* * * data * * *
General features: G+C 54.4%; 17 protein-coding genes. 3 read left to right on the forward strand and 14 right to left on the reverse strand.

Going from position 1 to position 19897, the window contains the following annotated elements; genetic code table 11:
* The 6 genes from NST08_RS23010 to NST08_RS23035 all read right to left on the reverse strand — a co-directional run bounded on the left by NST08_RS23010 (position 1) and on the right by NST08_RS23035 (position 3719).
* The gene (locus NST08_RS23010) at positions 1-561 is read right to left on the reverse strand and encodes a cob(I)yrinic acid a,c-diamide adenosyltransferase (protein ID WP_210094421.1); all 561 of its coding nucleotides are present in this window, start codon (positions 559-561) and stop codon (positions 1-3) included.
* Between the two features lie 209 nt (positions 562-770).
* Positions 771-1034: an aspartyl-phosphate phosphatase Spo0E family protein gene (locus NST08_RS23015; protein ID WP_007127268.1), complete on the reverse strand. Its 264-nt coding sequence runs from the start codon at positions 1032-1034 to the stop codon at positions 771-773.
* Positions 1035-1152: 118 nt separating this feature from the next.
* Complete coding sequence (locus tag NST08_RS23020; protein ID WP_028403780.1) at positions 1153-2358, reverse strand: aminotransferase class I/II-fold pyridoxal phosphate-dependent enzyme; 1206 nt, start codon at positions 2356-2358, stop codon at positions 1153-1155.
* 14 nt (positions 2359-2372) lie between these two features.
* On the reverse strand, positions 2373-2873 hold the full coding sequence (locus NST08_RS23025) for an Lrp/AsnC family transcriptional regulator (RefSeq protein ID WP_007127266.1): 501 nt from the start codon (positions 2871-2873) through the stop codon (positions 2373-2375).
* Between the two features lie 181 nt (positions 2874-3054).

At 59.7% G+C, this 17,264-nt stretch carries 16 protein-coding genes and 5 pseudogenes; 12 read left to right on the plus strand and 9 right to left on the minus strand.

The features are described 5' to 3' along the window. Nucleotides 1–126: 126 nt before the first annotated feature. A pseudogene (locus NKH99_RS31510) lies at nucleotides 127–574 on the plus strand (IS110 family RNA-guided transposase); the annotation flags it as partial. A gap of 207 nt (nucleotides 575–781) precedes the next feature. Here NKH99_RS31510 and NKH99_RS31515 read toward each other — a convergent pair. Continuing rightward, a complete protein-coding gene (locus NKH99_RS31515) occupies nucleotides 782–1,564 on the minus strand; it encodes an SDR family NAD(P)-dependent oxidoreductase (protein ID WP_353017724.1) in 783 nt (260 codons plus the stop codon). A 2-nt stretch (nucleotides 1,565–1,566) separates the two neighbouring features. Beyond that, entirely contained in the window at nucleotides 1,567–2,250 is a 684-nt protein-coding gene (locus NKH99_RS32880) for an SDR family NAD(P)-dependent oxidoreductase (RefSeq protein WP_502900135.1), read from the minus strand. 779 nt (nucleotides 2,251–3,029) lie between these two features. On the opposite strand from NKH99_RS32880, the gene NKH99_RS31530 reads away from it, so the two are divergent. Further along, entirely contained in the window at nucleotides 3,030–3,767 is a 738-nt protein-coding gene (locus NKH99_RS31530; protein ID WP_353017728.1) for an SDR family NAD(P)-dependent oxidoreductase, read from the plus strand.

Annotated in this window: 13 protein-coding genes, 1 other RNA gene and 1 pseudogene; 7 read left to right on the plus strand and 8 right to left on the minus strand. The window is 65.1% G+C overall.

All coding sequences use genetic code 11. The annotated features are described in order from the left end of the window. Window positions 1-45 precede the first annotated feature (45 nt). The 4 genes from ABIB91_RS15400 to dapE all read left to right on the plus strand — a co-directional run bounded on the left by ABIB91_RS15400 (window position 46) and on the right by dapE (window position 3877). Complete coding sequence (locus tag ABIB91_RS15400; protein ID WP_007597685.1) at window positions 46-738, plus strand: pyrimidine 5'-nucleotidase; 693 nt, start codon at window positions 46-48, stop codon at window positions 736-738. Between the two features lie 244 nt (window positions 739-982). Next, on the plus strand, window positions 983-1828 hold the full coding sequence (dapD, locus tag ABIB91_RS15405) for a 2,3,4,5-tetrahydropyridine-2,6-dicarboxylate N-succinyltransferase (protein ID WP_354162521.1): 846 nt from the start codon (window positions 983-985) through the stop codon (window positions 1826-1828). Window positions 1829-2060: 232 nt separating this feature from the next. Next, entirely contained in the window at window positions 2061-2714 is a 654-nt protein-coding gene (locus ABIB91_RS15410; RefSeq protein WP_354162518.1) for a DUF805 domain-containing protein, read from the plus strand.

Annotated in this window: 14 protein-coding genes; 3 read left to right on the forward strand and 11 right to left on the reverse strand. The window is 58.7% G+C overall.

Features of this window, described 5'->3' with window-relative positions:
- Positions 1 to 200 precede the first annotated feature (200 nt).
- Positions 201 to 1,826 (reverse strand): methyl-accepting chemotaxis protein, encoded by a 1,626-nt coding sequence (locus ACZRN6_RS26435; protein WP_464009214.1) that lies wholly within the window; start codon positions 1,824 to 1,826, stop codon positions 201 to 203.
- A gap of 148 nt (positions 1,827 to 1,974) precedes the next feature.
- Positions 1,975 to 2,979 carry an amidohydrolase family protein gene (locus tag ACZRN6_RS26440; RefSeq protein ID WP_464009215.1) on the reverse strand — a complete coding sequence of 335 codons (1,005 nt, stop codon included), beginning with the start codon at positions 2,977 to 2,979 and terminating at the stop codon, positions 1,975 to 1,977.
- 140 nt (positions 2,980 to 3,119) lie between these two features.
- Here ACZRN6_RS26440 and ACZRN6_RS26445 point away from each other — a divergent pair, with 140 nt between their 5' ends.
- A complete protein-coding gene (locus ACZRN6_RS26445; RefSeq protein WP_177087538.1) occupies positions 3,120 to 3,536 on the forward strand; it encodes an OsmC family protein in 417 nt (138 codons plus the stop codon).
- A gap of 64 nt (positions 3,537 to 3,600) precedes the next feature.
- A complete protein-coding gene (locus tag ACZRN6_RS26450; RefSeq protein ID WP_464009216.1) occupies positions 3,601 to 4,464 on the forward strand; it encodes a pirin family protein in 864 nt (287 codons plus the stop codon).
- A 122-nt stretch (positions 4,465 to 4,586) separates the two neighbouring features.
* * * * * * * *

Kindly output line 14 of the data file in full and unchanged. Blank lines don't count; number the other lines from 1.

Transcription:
Annotated in this window: 13 protein-coding genes, 1 other RNA gene and 1 pseudogene; 7 read left to right on the plus strand and 8 right to left on the minus strand. The window is 65.1% G+C overall.